Recovery Assumptions For U.S. Lodging Issuers

We believe the recovery in credit measures in 2021 and beyond will depend largely on individual issuer's reliance on each travel subsector--leisure, business, and group. Additional factors will include the issuer's cost structure, asset quality, and brand strength. Furthermore, we believe that hotel franchisors will recover faster than hotel operators in 2021.

Overall, we've assumed harsher 2021 RevPAR forecasts for full-service hotel owners reliant on business and group travel, such as Ryman Hospitality Properties Inc., Host Hotels & Resorts Inc., and Park Hotels & Resorts Inc. (see chart 4). Conversely, we have made a less harsh assumption for some of the midscale and economy managers and franchisors, such as Choice Hotels International Inc., Extended Stay America Inc. and Wyndham Hotel Corp. There are several portfolios that have exposure to both full service and midscale to economy, and these issuers fall in the middle of the range in terms of our RevPAR assumptions. Despite significant uncertainty, we've attempted to incorporate how the geography and price segment of the room base affect our RevPAR forecast, as well as how the revenue model and cost differences influence the overall forecast for credit measures.

Chart 4

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Investment-Grade Issuers On The Fallen Angel Cusp

On Oct. 1, we affirmed our 'BBB-' issuer credit rating on three investment grade lodging issuers: Marriott International Inc., Hyatt Hotels Corp., and Host Hotels & Resorts Inc. The affirmations reflected our expectation that these issuers would restore credit metrics in line with the rating in 2022, and that ratings were also supported by the businesses' strength, asset quality, and liquidity runways that provide flexibility to withstand a slow and choppy recovery over the next few years. However, despite the affirmations, we revised the outlooks to negative for all three issuers, reflecting the potential for downgrades at any time over the next few quarters if incremental risks begin to materialize.

Table 1

U.S. Lodging Investment-Grade Companies
Company Business risk profile Current ICR/Outlook Downgrade threshold FY21 forecasted leverage FY22 forecasted leverage

Marriott International Inc.

Strong BBB-/Negative 4.25x ~5.0x <4.25x*

Hyatt Hotels Corp.

Satisfactory BBB-/Negative 3.75x ~5.0x <3.75x*

Host Hotels & Resorts Inc.

Satisfactory BBB-/Negative 3.25x Above 6.0x <3.25x*

Choice Hotels International Inc.

Strong BBB-/Negative 4.00x 3.0x-4.0x or lower 3.0x-4.0x or lower*
*2022 forecasted leverage contingent on a medical solution for COVID-19 becoming available by mid-2021 and widely distributed by the second-half of 2021. Information updated as of Nov. 4, 2020. ICR--Issuer credit rating. FY--Fiscal year. Source: S&P Global Ratings.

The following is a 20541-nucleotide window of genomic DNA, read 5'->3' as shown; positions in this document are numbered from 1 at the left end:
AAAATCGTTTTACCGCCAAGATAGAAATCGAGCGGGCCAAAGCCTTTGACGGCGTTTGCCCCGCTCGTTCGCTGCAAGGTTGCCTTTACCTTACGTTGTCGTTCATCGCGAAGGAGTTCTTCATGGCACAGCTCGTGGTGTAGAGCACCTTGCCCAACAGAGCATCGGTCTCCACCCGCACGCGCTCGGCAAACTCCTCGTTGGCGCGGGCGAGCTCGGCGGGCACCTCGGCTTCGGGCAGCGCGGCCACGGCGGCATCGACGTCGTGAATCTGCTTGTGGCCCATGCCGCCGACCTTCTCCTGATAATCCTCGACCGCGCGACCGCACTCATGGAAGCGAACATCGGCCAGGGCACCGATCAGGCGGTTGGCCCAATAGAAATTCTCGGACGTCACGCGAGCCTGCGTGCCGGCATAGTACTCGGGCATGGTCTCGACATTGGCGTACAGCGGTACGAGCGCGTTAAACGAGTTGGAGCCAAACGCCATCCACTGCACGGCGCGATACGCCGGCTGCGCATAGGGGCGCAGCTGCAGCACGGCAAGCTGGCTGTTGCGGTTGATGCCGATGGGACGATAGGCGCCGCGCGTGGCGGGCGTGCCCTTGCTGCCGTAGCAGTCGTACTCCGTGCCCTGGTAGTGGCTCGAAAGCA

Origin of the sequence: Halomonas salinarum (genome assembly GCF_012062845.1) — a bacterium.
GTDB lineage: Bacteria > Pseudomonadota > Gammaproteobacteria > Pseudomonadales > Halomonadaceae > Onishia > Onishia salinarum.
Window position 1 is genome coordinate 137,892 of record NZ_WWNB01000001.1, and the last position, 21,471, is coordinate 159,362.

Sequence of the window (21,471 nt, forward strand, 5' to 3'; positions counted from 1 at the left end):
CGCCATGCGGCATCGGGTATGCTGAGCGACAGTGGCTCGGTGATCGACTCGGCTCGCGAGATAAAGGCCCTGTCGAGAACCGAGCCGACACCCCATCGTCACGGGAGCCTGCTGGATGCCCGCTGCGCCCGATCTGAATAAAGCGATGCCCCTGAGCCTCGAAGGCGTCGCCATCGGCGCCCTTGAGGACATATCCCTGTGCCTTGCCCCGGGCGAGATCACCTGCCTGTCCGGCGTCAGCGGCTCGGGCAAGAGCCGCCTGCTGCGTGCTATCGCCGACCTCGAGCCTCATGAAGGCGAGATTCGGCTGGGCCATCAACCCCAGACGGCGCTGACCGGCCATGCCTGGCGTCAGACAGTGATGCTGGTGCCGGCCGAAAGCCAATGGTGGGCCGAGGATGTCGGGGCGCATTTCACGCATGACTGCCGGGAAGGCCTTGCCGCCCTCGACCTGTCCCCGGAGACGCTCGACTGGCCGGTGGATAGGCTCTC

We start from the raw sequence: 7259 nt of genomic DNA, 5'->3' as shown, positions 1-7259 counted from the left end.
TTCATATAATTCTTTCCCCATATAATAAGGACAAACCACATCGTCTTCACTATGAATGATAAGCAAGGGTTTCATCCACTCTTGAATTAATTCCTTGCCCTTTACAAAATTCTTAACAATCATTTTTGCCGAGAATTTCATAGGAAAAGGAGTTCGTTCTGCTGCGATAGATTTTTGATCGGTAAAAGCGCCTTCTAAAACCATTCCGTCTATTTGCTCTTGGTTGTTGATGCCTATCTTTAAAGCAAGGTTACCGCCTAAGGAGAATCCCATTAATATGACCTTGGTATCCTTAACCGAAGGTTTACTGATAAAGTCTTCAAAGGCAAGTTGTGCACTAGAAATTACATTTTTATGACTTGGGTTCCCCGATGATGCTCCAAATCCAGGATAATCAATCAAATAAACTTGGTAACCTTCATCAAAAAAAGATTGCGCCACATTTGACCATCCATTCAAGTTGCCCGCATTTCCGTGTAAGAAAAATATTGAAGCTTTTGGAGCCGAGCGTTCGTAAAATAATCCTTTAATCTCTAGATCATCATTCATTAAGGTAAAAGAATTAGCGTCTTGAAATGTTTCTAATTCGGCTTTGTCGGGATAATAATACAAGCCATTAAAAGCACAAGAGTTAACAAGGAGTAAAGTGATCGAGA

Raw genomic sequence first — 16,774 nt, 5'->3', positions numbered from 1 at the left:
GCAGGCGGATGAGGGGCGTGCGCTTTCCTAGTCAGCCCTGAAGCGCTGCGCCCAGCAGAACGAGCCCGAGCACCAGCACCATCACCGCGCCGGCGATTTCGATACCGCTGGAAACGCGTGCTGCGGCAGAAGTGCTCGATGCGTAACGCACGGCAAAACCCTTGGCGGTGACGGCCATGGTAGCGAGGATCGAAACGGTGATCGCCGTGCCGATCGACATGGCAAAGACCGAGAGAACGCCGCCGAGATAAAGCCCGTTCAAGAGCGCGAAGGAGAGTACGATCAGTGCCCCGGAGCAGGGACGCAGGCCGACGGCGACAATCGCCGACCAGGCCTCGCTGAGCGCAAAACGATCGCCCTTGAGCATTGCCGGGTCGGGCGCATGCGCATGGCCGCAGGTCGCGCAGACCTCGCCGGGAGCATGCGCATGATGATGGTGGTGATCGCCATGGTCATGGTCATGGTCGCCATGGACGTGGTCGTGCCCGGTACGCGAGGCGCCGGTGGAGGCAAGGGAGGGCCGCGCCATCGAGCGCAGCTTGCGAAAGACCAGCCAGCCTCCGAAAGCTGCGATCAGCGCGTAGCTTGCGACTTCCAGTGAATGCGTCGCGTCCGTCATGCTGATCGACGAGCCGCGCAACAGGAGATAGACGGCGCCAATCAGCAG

All remaining investment-grade lodging issuers have only a modest cushion against downgrade thresholds in 2022 (see table 1). We assign a tighter downgrade threshold at the 'BBB-' rating for Host because typically hotel owners experience greater earnings volatility compared to globally diversified managers and franchisors such as Marriott and Choice. While all investment-grade lodging issuers currently carry the same rating, we believe the risk of a further downgrade varies modestly among them. Choice Hotels' and Marriott's cash flows will likely benefit the most if recovery materializes because the franchising model delivers high-margin revenue under normal economic circumstances. By contrast, Host has a lower margin, and its ability to reduce leverage may also be limited by its REIT status once it returns to profitability, because it will be required to pay out 90% of taxable income in a common dividend. Although Host could pay a substantial portion of the dividend in stock, absent asset sales or equity raises, we believe Host has less cushion than peers against a further slowdown in recovery. Hyatt is a hybrid franchisor and owner of hotels and lies somewhere in the middle in terms of our downgrade threshold and underlying risks.

Lodging REITS Need To Address Highly Leveraged Capital Structures

Lodging REITs, unlike various traditional REITs covered by our real estate sector team, don't have long-term tenants and rents, and are therefore vulnerable to daily RevPAR variability. Furthermore, rated REITs such as Host Hotels, Ryman Hospitality Properties Inc., Park Hotels & Resorts Inc., and Xenia Hotels & Resorts Inc., are concentrated in the luxury and upper upscale segments and are significantly exposed to business transient and group travel. As a result, these companies may not be able to restore credit measures in line with their current ratings until 2022.